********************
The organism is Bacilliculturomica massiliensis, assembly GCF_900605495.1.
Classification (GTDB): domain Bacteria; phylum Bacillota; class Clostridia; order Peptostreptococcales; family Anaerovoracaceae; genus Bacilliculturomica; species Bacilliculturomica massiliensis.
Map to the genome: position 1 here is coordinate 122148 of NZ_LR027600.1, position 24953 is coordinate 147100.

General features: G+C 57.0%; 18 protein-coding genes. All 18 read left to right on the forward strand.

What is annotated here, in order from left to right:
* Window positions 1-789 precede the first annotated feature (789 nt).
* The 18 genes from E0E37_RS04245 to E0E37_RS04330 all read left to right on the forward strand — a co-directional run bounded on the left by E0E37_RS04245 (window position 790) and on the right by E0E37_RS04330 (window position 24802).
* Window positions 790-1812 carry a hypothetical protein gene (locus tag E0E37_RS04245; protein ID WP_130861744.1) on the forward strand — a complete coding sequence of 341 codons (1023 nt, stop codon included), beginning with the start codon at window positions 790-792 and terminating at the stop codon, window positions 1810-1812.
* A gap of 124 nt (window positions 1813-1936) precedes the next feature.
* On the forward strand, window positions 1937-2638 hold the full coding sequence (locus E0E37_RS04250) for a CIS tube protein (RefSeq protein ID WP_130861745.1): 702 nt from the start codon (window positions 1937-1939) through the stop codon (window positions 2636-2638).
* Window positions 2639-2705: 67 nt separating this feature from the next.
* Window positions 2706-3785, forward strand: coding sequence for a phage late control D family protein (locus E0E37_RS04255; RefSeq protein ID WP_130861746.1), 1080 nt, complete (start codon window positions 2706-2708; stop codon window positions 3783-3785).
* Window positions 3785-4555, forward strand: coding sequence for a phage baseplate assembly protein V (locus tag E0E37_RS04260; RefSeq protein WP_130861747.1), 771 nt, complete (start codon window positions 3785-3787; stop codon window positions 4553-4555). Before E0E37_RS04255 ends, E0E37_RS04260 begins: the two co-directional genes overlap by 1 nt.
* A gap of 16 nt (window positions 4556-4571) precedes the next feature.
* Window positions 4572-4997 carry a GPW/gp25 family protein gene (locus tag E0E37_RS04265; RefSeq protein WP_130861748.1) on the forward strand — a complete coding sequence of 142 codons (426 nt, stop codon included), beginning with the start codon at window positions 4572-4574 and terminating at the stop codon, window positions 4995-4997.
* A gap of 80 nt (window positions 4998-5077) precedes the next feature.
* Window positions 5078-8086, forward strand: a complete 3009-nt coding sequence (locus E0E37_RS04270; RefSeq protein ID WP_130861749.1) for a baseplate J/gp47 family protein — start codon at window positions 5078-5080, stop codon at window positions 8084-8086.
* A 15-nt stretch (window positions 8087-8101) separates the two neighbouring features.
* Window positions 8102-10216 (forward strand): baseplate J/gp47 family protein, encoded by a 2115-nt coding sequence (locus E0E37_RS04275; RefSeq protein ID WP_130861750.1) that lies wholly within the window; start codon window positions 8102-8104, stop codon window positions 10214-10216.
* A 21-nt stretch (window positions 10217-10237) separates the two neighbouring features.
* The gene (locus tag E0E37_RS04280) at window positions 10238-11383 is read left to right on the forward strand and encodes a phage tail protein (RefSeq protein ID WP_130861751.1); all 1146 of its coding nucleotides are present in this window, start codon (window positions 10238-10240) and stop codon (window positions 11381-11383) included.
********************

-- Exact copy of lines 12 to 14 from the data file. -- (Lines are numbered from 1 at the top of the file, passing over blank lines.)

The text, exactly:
* Window positions 2706-3785, forward strand: coding sequence for a phage late control D family protein (locus E0E37_RS04255; RefSeq protein ID WP_130861746.1), 1080 nt, complete (start codon window positions 2706-2708; stop codon window positions 3783-3785).
* Window positions 3785-4555, forward strand: coding sequence for a phage baseplate assembly protein V (locus tag E0E37_RS04260; RefSeq protein WP_130861747.1), 771 nt, complete (start codon window positions 3785-3787; stop codon window positions 4553-4555). Before E0E37_RS04255 ends, E0E37_RS04260 begins: the two co-directional genes overlap by 1 nt.
* A gap of 16 nt (window positions 4556-4571) precedes the next feature.